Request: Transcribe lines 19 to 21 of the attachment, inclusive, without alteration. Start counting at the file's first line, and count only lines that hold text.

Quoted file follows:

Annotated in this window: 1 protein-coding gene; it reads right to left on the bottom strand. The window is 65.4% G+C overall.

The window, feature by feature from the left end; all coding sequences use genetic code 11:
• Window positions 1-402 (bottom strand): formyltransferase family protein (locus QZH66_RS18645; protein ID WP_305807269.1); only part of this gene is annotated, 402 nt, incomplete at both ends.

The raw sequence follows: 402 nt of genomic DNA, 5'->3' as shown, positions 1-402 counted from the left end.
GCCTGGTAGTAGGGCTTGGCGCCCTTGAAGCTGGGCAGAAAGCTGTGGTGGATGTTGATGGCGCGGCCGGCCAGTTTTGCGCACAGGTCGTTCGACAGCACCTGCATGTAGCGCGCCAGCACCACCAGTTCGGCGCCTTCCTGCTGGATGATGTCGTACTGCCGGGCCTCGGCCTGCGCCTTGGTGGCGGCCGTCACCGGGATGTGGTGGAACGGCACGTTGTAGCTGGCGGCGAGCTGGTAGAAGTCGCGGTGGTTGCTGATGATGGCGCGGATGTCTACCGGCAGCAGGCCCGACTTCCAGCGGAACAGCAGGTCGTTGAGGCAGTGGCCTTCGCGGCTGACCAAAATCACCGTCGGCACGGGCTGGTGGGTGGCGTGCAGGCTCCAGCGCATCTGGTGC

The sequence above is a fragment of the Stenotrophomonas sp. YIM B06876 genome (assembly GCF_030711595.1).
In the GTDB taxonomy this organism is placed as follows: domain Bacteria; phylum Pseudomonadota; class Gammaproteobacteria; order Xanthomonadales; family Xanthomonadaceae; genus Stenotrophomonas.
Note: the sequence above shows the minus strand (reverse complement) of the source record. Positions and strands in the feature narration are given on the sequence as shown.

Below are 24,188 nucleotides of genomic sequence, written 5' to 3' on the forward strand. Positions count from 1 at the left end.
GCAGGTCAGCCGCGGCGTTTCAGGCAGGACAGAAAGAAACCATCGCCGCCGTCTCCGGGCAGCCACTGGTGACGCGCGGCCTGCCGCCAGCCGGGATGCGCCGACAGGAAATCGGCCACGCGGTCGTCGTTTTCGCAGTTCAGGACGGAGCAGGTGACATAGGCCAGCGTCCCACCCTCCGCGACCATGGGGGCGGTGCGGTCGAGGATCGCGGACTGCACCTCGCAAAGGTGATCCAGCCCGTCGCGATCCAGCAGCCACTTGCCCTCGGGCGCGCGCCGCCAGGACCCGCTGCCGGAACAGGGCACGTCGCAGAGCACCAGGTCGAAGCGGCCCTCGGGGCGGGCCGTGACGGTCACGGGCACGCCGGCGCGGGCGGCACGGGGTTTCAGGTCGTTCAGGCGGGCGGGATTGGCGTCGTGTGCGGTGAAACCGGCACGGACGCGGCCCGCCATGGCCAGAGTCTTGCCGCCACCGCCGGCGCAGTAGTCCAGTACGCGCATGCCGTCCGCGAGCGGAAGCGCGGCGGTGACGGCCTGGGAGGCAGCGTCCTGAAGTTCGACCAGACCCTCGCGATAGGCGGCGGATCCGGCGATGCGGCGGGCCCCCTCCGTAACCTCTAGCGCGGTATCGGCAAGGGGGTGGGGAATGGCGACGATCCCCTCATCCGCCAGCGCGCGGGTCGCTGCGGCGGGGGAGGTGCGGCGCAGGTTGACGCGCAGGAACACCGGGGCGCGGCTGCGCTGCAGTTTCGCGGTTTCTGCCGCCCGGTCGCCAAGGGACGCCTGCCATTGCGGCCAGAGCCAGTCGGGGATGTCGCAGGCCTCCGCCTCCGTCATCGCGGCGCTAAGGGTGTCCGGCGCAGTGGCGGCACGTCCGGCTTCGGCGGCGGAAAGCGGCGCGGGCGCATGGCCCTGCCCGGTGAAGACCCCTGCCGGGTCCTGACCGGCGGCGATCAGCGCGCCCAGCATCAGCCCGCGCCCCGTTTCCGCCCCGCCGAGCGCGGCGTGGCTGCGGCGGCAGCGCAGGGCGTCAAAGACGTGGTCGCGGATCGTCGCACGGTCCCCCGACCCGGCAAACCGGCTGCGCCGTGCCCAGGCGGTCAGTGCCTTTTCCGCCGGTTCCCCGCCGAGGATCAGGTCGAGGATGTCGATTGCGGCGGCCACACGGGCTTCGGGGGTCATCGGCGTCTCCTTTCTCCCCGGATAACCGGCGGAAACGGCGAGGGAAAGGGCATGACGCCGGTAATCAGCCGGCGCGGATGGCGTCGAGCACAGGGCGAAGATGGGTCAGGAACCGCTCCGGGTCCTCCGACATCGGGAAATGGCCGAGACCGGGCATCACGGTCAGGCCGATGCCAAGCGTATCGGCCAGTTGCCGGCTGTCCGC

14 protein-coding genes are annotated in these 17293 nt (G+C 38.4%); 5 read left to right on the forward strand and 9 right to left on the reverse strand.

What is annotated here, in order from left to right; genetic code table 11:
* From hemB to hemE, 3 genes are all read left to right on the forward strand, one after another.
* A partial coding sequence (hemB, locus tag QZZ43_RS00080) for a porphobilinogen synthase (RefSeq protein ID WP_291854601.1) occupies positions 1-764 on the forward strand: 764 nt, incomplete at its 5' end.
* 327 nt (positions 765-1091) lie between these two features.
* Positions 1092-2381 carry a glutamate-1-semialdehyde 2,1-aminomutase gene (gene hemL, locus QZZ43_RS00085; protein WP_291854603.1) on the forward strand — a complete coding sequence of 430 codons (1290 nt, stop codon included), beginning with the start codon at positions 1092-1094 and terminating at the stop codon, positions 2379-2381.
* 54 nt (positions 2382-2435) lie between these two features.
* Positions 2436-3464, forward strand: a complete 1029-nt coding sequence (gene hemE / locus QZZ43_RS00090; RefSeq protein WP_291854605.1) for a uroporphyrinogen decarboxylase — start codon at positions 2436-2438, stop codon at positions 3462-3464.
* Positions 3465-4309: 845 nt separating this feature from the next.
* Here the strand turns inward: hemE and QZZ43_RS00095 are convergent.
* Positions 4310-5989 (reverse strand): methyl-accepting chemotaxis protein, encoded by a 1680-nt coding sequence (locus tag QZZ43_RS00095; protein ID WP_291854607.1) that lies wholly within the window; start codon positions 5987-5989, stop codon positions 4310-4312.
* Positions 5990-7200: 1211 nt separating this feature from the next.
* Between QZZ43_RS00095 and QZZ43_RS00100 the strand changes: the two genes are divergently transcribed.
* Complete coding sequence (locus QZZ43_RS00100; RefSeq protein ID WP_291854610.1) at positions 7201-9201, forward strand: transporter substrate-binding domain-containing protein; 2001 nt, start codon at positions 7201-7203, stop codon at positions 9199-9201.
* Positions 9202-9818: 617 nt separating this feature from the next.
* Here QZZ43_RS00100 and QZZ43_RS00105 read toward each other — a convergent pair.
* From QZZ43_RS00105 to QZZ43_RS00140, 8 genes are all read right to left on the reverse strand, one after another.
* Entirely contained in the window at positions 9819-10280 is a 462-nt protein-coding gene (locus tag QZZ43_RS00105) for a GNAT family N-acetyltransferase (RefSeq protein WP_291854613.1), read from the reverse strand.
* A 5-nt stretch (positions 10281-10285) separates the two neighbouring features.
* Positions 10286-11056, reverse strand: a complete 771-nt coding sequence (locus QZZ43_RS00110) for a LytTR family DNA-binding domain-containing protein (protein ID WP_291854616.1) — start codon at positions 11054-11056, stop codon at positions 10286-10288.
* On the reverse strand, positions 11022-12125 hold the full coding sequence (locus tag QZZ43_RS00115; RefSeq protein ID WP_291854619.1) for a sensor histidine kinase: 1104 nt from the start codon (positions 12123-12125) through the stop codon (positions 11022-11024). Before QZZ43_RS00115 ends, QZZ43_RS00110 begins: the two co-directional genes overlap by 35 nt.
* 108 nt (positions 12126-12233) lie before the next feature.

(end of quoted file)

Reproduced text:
* Positions 3465-4309: 845 nt separating this feature from the next.
* Here the strand turns inward: hemE and QZZ43_RS00095 are convergent.
* Positions 4310-5989 (reverse strand): methyl-accepting chemotaxis protein, encoded by a 1680-nt coding sequence (locus tag QZZ43_RS00095; protein ID WP_291854607.1) that lies wholly within the window; start codon positions 5987-5989, stop codon positions 4310-4312.